Another advantage of training on a mountain bike is the easier gearing. On the road, there are some hills that you simply can’t get up because the gears on your road bike don’t allow you to keep your pedal revs up. The ratios on a mountain bike will allow you to sit down and spin.

To go faster you need more power to provide the speed. It’s natural to have a slightly longer crank length on a mountain bike, which forces you to be more powerful.

Tests show that mountain bikers can achieve very high power-to-weight ratios and keep their heart rate and oxygen uptake higher for longer. 

Training off-road will increase your heart rate by 5-10 bpm throughout the ride, especially because you use your upper body more. 

How does mountain biking improve core stability?

All top sportsmen, from sprinters to golfers, benefit from core stability training. As a triathlete, you can’t hope to improve your technique unless you focus on this component of training, too.

Get out for a swim, bike or run but core stability exercises are essential. Go mountain biking on top of this and you’ll enjoy even greater benefits. The bike leg of a triathlon recruits many muscles in the body – mountain biking will recruit even more. 

Biking off-road requires constant body movements, as you have to keep your balance over obstacles and across varying gradients. Just by doing this, you’ll strengthen your core stability.

With a strong core, you increase your chances of avoiding injuries caused by muscle imbalances. You’ll also be able to train harder for longer, and rather than energy going sideways due to poor technique, your pedal power will go straight through the bike.

Does mountain biking help improve key descending and cornering skills?

Triathlon courses are now shorter, with more laps and more turns. You can avoid losing time on the bike section by improving your handling skills. You’ll not only be able to keep your position on tight bike courses, but you’ll also make up for time and save a great deal of energy.

In approaching a tight turn, for example, you should change gear before the bend. By dropping speed, you can pedal out of the bend in the right gear without losing any of your momentum. There’ll be less strain on your leg muscles, taking you back up to a good pedal cadence more quickly.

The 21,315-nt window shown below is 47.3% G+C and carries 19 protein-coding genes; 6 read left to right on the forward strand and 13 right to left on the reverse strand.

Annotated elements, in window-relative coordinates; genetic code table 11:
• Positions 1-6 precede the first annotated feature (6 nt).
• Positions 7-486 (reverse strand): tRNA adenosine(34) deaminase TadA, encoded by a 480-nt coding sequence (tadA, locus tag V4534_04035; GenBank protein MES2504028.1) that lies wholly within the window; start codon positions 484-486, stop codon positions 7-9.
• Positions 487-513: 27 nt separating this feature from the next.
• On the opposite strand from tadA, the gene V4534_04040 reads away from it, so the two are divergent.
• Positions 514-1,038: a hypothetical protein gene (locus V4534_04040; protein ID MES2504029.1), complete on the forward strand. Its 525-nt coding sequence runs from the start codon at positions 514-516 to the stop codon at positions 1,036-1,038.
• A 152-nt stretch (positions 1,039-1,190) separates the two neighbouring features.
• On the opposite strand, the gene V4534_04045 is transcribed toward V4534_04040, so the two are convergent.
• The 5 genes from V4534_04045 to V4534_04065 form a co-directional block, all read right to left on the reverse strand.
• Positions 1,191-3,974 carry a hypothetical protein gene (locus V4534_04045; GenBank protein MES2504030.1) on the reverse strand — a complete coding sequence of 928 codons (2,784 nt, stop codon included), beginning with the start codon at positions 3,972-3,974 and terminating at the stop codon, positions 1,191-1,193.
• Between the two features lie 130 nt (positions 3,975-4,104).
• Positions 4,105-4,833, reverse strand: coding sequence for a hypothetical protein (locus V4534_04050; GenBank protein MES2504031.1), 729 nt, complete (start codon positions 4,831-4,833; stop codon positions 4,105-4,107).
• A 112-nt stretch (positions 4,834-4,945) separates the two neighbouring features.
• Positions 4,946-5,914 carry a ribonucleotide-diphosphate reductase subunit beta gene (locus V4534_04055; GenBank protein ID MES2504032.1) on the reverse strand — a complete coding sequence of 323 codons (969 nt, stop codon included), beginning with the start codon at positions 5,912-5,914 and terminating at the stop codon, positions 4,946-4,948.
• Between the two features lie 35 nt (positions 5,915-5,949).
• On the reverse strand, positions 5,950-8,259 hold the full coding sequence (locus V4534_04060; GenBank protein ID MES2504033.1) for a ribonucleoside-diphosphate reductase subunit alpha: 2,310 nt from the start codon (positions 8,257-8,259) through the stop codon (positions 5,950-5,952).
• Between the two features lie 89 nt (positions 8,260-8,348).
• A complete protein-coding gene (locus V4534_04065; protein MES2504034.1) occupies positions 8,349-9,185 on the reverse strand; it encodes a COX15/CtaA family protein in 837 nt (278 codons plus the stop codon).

This is just one of the things that mountain biking will teach you because it forces you to anticipate what will happen next and to use the right gears otherwise, you’ll slow down and find yourself either having to get off and walk or falling off.

When you ride off-road, you’ll find the bike often slips and slides beneath you. You have to get used to this. 

The lack of grip means the bike is far more sensitive. The back wheel skids far more easily than if you were on the road, so you have to learn to feather the brakes more effectively.

Get this right and you’ll be able to brake much later into bends on a triathlon course. This will save you time as well as boost your confidence.

Does mountain bike training help triathletes cope with jelly legs?

Transition in triathlon is very important. The first 2 km of running after the bike is quite hard before you begin to settle into a more natural running stride. 

Because mountain biking involves getting on and off the bike in hilly terrain, you become more used to riding and then running and your muscle development makes you less prone to jelly legs.

Mountain Biking Training Sessions

Start with a 20 min warm-up and finish with a 20 min cool-down. For the middle 20mins of each hour-long training session, try and maintain a cadence of over 110 rpm. Make sure you stay seated throughout the ride and keep your cadence up whether you’re tackling an incline or flying down a descent.

You don’t need to stick to a hard gear. Use a combination of hard and easy to keep your pedal revs high. Do this once a week during the winter months and you’ll see big improvements next season.

Power Session

Certain exercises on a mountain bike are easier than on a road bike. Try this one that’s designed to build power. Find a stretch of off-road fire road or a back lane and start from a standing position. Then accelerate as fast as you can for 60-90 secs. Return to the start and do it again another 8-10 times.

Optimize your time off-road by incorporating a few specific sessions to improve your fitness.

The Final Verdict

Mountain biking is safer, more fun, more versatile, and better at building muscles than road biking. It also offers valuable training options that triathletes can take advantage of.

While road biking can help you lose weight, mountain biking is the better option.